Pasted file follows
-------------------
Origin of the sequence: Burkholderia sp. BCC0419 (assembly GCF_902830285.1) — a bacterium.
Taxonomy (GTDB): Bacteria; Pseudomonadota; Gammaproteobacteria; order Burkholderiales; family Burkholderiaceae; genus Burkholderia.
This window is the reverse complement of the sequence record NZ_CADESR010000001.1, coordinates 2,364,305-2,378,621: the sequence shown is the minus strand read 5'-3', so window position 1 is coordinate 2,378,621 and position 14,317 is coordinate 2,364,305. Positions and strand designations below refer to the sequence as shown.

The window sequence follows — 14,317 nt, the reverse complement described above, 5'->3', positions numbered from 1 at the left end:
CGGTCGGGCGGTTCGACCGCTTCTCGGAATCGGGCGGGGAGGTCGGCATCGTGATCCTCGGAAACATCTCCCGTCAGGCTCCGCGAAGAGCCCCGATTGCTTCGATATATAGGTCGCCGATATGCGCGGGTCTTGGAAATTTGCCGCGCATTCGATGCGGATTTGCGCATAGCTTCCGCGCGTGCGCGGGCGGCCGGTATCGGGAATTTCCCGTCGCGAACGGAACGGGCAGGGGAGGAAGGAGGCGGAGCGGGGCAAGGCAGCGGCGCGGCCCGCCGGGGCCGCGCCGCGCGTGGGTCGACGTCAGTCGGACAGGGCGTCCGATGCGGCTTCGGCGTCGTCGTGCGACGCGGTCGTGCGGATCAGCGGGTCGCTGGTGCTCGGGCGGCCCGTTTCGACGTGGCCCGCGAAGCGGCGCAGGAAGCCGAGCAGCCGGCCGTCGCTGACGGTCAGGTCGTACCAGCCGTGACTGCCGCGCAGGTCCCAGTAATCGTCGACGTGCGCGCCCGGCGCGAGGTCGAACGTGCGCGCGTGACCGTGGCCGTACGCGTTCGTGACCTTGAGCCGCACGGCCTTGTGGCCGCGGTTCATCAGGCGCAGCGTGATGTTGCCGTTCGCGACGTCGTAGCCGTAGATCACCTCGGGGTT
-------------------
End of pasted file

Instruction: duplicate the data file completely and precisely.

Origin of the sequence: Burkholderia sp. BCC0419 (assembly GCF_902830285.1) — a bacterium.
Taxonomy (GTDB): Bacteria; Pseudomonadota; Gammaproteobacteria; order Burkholderiales; family Burkholderiaceae; genus Burkholderia.
This window is the reverse complement of the sequence record NZ_CADESR010000001.1, coordinates 2,364,305-2,378,621: the sequence shown is the minus strand read 5'-3', so window position 1 is coordinate 2,378,621 and position 14,317 is coordinate 2,364,305. Positions and strand designations below refer to the sequence as shown.

The window sequence follows — 14,317 nt, the reverse complement described above, 5'->3', positions numbered from 1 at the left end:
CGGTCGGGCGGTTCGACCGCTTCTCGGAATCGGGCGGGGAGGTCGGCATCGTGATCCTCGGAAACATCTCCCGTCAGGCTCCGCGAAGAGCCCCGATTGCTTCGATATATAGGTCGCCGATATGCGCGGGTCTTGGAAATTTGCCGCGCATTCGATGCGGATTTGCGCATAGCTTCCGCGCGTGCGCGGGCGGCCGGTATCGGGAATTTCCCGTCGCGAACGGAACGGGCAGGGGAGGAAGGAGGCGGAGCGGGGCAAGGCAGCGGCGCGGCCCGCCGGGGCCGCGCCGCGCGTGGGTCGACGTCAGTCGGACAGGGCGTCCGATGCGGCTTCGGCGTCGTCGTGCGACGCGGTCGTGCGGATCAGCGGGTCGCTGGTGCTCGGGCGGCCCGTTTCGACGTGGCCCGCGAAGCGGCGCAGGAAGCCGAGCAGCCGGCCGTCGCTGACGGTCAGGTCGTACCAGCCGTGACTGCCGCGCAGGTCCCAGTAATCGTCGACGTGCGCGCCCGGCGCGAGGTCGAACGTGCGCGCGTGACCGTGGCCGTACGCGTTCGTGACCTTGAGCCGCACGGCCTTGTGGCCGCGGTTCATCAGGCGCAGCGTGATGTTGCCGTTCGCGACGTCGTAGCCGTAGATCACCTCGGGGTT